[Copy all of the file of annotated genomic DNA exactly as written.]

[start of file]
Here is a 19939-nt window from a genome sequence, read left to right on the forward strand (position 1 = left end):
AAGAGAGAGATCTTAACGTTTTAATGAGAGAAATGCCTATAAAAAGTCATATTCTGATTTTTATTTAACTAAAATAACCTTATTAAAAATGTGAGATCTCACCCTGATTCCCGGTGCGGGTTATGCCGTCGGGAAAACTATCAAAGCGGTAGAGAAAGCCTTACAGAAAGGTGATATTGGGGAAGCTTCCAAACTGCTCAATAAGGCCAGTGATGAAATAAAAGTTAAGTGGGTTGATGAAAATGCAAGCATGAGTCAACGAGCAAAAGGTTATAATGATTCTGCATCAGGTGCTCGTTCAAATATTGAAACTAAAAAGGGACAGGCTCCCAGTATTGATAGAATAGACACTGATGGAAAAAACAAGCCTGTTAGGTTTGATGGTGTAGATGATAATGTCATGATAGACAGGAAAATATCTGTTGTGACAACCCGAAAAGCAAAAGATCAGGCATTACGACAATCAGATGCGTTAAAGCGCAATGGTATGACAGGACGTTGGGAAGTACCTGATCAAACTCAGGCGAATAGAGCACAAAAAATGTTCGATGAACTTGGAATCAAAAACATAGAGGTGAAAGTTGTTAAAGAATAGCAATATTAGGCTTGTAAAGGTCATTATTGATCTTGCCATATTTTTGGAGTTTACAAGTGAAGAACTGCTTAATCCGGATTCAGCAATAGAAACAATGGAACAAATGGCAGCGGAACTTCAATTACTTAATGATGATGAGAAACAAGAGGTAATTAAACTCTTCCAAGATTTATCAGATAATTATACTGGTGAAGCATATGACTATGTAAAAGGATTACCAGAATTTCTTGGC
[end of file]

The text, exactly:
Here is a 19939-nt window from a genome sequence, read left to right on the forward strand (position 1 = left end):
AAGAGAGAGATCTTAACGTTTTAATGAGAGAAATGCCTATAAAAAGTCATATTCTGATTTTTATTTAACTAAAATAACCTTATTAAAAATGTGAGATCTCACCCTGATTCCCGGTGCGGGTTATGCCGTCGGGAAAACTATCAAAGCGGTAGAGAAAGCCTTACAGAAAGGTGATATTGGGGAAGCTTCCAAACTGCTCAATAAGGCCAGTGATGAAATAAAAGTTAAGTGGGTTGATGAAAATGCAAGCATGAGTCAACGAGCAAAAGGTTATAATGATTCTGCATCAGGTGCTCGTTCAAATATTGAAACTAAAAAGGGACAGGCTCCCAGTATTGATAGAATAGACACTGATGGAAAAAACAAGCCTGTTAGGTTTGATGGTGTAGATGATAATGTCATGATAGACAGGAAAATATCTGTTGTGACAACCCGAAAAGCAAAAGATCAGGCATTACGACAATCAGATGCGTTAAAGCGCAATGGTATGACAGGACGTTGGGAAGTACCTGATCAAACTCAGGCGAATAGAGCACAAAAAATGTTCGATGAACTTGGAATCAAAAACATAGAGGTGAAAGTTGTTAAAGAATAGCAATATTAGGCTTGTAAAGGTCATTATTGATCTTGCCATATTTTTGGAGTTTACAAGTGAAGAACTGCTTAATCCGGATTCAGCAATAGAAACAATGGAACAAATGGCAGCGGAACTTCAATTACTTAATGATGATGAGAAACAAGAGGTAATTAAACTCTTCCAAGATTTATCAGATAATTATACTGGTGAAGCATATGACTATGTAAAAGGATTACCAGAATTTCTTGGC